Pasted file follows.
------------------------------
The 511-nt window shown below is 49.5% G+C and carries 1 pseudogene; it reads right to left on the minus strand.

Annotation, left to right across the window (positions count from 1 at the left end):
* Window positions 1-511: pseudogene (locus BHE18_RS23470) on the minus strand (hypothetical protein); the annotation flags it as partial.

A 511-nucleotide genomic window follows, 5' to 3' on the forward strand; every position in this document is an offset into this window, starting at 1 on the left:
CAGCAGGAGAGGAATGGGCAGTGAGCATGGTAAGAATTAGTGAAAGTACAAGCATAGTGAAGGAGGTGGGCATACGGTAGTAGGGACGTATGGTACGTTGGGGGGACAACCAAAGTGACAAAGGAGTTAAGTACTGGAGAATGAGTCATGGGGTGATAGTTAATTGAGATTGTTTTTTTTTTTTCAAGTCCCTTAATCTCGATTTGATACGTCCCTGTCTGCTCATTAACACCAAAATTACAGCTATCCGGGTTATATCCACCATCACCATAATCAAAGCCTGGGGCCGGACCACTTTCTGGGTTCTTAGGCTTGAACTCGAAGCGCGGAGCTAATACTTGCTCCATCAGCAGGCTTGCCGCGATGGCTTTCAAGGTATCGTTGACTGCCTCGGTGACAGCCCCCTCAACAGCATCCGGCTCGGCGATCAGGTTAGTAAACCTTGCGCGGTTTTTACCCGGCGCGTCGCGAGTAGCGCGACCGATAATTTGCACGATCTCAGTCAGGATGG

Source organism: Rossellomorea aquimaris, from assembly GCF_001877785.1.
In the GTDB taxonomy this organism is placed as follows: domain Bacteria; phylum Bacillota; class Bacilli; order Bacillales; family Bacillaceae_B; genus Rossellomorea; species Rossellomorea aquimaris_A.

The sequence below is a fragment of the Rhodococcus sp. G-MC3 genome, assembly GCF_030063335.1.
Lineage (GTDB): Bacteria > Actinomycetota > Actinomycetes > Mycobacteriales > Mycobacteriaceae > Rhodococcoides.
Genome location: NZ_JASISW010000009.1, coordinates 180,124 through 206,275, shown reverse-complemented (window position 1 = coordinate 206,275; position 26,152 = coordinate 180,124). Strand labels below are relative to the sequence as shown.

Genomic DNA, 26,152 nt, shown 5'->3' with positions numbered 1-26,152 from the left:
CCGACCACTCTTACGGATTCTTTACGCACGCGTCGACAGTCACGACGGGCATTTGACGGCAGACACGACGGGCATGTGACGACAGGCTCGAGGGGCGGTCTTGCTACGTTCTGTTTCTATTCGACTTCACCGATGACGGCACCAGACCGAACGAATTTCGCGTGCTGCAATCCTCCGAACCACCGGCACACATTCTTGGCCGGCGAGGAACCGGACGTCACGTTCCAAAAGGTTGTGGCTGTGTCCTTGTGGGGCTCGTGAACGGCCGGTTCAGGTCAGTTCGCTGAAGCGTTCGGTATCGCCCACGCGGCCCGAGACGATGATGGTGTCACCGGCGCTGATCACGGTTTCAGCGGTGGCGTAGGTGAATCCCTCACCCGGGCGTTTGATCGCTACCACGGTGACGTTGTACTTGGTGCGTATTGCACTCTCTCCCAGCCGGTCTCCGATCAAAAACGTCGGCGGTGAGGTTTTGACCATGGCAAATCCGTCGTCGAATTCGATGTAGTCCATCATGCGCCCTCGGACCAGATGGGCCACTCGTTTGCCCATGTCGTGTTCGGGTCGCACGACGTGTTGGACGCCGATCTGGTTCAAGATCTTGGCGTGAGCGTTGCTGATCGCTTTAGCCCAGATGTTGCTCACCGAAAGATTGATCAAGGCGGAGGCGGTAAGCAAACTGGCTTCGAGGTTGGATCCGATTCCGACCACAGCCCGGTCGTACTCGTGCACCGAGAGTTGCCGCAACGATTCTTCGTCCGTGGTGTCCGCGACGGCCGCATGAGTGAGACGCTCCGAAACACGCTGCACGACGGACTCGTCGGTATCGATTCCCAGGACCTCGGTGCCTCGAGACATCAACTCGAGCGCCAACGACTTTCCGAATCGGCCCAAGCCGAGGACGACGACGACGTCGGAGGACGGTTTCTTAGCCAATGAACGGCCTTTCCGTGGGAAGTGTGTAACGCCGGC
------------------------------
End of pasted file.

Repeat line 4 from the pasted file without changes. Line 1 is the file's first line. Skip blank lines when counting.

A 511-nucleotide genomic window follows, 5' to 3' on the forward strand; every position in this document is an offset into this window, starting at 1 on the left: